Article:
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E-Commerce Systems
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Ebiz Categories

B2B C2C

B2C
BUSINESS
BUSINESS CONSUMER
CONSUMER

B2G
G2C
GOVERNMENT
GOVERNMENT

G2G
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Key Ideas
 There are several types of electronic commerce
categories: business to business (B2B),
business to consumer (B2C), consumer to
consumer (C2C), and government to constituent
(G2C).
 Electronic commerce is having an impact on all
levels of the economy.
 Electronic commerce affects economies,
organizations and individuals in some positive and
some negative ways.
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Business Models

 How a company generates revenue


 Architecture of the business – flow of
goods/services
TRADITIONAL SUPPLY / VALUE CHAIN
•Assembly,
Raw Materials Parts •Distribution Retail
manufacturing
, packaging
Customer
1st tier suppliers
2nd tier suppliers
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Business to Business (B2B)


 The largest category by far
 EDI required large volume of transactions for
economic application
 B2B buyer and seller both interact with
exchange of information.
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Business to Consumer (B2C)


 Electronic stores
 Traditional catalogue translated to the web
 Clicks and bricks (aka clicks and mortar)
 Different levels of integration of web and store activities
 On-line auctions (BidButler for min & max bid)
 Electronic mall (Fashionmall.com)
 Promotion and customer service sites (Hewlett
Packard)
 Content and advertising sites (Edmunds Car Search)
 Subscription models (Wall Street Journal)
 Clubs and communities (ClubTommy)
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Consumer to Consumer (C2C)

 Auctions and classifieds (eBay,


Half.com)
 Need for a feedback forum
 Meetings and buddy lists, discussion
groups
 Advertisement model…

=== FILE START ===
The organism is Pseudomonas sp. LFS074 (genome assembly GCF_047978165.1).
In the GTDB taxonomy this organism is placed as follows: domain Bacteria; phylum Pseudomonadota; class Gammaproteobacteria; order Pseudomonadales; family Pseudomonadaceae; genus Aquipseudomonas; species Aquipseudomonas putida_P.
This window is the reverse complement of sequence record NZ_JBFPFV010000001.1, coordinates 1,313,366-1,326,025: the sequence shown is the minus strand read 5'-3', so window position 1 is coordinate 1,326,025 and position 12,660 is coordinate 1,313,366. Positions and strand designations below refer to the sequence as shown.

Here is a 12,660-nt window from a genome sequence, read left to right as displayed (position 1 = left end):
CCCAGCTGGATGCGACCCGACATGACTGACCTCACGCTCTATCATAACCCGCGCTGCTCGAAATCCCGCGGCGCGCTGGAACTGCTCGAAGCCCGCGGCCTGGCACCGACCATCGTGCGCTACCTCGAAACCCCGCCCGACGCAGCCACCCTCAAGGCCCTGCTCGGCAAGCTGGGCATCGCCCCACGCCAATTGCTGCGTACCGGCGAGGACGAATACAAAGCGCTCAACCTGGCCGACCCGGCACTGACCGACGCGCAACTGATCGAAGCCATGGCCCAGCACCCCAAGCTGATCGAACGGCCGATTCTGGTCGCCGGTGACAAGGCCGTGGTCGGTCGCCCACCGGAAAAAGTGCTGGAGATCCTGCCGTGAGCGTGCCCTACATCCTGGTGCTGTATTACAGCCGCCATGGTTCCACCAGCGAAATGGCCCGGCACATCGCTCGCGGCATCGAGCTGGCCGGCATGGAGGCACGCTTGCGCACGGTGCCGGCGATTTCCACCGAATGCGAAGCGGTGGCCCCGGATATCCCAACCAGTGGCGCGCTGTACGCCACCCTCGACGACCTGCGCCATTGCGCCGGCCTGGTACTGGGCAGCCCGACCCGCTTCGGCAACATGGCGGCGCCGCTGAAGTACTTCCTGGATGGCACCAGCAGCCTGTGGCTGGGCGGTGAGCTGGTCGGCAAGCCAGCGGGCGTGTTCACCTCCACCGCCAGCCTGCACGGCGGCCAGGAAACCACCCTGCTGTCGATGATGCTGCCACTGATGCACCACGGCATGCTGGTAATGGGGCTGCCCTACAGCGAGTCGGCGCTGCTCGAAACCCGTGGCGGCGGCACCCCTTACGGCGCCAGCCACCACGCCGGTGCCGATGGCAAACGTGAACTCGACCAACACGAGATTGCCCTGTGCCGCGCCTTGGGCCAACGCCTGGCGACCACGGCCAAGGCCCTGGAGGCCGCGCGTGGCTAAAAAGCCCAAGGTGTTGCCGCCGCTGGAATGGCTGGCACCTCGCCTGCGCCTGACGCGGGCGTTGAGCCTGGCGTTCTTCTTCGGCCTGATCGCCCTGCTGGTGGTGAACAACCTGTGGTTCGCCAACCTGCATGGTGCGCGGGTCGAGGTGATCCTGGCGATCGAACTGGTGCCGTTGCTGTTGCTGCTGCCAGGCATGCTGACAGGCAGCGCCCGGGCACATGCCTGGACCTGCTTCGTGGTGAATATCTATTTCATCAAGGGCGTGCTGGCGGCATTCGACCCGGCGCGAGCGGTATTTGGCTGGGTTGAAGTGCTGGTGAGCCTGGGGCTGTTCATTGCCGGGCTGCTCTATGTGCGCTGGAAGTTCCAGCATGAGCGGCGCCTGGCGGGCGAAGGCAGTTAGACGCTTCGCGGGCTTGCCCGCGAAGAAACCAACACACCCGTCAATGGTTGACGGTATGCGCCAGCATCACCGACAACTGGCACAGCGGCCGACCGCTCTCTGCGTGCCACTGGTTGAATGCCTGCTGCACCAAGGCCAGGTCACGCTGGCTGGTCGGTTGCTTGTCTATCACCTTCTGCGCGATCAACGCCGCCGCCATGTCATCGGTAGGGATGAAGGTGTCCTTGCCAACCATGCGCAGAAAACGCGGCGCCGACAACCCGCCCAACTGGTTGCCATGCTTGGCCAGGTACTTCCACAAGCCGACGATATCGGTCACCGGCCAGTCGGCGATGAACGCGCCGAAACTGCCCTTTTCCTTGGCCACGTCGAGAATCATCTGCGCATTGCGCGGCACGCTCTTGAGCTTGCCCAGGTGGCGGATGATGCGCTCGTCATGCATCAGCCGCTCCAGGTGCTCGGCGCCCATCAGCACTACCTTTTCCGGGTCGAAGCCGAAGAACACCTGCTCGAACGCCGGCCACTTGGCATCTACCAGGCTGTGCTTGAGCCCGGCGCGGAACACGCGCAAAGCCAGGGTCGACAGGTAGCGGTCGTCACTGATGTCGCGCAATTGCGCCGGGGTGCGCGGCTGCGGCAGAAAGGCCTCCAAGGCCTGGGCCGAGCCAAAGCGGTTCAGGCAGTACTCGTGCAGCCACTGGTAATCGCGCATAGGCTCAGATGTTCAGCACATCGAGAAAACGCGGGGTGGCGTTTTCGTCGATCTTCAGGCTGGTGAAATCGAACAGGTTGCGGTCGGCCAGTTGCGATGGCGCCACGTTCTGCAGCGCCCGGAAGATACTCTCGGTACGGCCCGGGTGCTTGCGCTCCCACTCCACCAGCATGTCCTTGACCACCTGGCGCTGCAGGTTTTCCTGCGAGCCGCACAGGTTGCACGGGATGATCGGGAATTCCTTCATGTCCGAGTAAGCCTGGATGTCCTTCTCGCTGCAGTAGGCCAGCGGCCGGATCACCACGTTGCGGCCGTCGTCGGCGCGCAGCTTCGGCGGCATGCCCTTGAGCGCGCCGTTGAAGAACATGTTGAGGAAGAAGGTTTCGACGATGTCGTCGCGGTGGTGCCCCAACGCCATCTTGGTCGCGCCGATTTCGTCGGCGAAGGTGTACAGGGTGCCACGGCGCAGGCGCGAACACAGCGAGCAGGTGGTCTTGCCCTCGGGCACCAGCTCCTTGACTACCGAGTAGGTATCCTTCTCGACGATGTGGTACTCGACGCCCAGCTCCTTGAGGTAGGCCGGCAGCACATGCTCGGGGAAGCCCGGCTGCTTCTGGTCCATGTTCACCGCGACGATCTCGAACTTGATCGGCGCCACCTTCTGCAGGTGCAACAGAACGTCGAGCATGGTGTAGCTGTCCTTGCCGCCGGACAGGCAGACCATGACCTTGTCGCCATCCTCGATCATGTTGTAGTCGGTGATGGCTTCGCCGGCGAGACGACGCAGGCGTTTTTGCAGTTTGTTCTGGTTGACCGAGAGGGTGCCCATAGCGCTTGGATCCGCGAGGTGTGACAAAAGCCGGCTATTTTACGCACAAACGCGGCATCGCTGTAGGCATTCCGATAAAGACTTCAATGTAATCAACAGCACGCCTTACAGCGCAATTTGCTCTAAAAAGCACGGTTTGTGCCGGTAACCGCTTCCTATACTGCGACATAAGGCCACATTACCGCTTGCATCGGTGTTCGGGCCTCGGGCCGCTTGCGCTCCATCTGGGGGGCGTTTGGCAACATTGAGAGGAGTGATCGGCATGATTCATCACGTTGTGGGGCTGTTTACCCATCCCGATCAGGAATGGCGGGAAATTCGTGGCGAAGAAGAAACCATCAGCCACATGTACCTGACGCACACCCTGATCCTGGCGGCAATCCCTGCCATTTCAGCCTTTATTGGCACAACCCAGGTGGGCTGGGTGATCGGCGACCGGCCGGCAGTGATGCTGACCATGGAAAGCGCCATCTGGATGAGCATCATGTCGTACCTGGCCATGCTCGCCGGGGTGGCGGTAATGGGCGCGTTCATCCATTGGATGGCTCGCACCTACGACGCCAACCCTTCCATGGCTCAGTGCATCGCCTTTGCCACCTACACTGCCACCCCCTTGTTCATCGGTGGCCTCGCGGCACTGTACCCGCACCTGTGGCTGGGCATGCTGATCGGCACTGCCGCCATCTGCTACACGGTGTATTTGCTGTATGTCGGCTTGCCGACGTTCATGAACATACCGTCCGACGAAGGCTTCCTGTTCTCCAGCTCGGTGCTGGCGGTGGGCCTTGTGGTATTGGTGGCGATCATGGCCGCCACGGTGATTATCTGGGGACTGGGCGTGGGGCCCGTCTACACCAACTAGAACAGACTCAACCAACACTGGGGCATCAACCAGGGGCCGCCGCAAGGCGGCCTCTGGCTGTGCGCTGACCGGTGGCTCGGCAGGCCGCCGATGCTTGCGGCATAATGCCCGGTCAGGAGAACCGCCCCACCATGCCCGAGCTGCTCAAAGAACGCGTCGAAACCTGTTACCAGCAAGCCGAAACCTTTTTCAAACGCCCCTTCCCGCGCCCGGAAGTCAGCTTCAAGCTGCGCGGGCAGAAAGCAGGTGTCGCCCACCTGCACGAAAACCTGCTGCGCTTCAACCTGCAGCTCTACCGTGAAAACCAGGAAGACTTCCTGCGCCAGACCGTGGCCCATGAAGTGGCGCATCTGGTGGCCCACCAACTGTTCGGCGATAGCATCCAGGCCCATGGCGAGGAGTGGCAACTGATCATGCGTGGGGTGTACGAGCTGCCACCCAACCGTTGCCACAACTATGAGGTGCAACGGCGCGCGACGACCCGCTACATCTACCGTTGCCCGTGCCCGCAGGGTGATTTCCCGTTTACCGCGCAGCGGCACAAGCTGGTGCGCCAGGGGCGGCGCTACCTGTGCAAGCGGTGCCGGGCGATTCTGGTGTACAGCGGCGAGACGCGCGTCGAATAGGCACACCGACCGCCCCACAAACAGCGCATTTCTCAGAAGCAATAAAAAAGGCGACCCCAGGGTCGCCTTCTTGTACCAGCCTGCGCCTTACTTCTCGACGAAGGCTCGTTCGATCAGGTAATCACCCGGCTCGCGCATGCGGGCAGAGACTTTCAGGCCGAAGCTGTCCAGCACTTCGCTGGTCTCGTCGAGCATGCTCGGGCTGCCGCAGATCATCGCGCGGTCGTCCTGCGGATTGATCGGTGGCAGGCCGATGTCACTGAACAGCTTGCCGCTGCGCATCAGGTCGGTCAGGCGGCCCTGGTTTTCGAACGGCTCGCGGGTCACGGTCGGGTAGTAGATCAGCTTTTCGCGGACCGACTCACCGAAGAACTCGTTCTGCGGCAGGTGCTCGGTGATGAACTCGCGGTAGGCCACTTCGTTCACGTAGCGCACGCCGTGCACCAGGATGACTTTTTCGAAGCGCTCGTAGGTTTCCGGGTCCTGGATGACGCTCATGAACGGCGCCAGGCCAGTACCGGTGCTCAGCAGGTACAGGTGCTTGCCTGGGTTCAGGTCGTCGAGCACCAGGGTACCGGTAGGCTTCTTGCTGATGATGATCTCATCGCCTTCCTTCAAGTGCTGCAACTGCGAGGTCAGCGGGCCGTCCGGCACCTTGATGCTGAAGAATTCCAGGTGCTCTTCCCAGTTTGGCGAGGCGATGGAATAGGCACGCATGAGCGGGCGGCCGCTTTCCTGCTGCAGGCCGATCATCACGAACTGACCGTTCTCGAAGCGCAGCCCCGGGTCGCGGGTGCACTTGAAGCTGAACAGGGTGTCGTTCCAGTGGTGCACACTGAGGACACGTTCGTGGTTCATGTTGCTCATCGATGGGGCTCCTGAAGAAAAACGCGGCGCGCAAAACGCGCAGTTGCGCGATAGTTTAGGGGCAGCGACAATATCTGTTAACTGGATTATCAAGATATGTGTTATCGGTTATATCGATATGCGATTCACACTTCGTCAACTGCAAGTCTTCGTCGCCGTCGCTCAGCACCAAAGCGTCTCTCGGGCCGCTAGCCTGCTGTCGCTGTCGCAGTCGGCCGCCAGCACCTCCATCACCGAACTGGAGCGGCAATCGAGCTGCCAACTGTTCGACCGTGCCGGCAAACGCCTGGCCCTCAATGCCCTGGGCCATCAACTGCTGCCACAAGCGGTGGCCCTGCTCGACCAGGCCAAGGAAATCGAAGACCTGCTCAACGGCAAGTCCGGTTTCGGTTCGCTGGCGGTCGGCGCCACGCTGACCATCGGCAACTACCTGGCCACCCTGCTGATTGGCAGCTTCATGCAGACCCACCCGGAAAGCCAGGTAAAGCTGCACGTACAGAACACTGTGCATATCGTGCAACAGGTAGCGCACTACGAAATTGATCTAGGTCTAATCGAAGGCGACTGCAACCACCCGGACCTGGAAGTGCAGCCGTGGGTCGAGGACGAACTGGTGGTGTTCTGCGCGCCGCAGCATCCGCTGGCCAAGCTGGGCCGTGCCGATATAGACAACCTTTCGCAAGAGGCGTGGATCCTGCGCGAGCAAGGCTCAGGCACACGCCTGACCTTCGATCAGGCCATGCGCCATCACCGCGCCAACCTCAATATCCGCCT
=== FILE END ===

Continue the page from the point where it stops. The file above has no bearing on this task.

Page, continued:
 Popularity…
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Government to Constituent (G2C)

 Information regarding services Savings


 Permits and licenses (lower
costs),
 Portals efficiency
 Voting and governance
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Ebiz Impacts on the Economy


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The “New” Economy (Digital)

 Kelly (1998)
 The “new” economy is global
 The “new” economy prefers the intangible
 Intellectual goods / services
 The ‘tertiary economy’

 The “new” economy is “intensely


interlinked”
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Economic Efficiency

 Reduces cost of posting or calling for


an order
 But, substitutes costs of building and
maintaining the system
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Network Effects
 Email is more valuable if more people
are using it
 Growth can be explosive

2 nodes, 1 connection

4 nodes, 6 connections
/ 2
]
- 1)
(N
*
3 nodes 3 connections [N
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Globalization

 Effect of internetworking
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Ebiz Impacts on Organizations


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Operational Efficiency

 Extension of Electronic Data


Interchange (EDI)
 Supply chain management
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Effects of Operational Efficiency


 Disintermediation
 Cutting out some of the steps in the supply chain
 Lowering communication costs
 May also lower inventories with “just in time” deliveries
 Enterprise resource planning (ERP) systems
 Enable efficient and integrated data management
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Electronic Business Investments

 Cost of staffing
 Skills such as Java and ASP programming, still
somewhat scarce
 Significant technology investment often required
 May require significant capital expenditure
 May “cannibalize” existing products
 Difficult to accurately estimate traffic and
capacity needs
 Dangers of over or under estimating
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RELATIVE IMPACT OF ELECTRONIC COMMERCE IN VARIOUS INDUSTRIES


• Product substitution,
innovation
• Global reach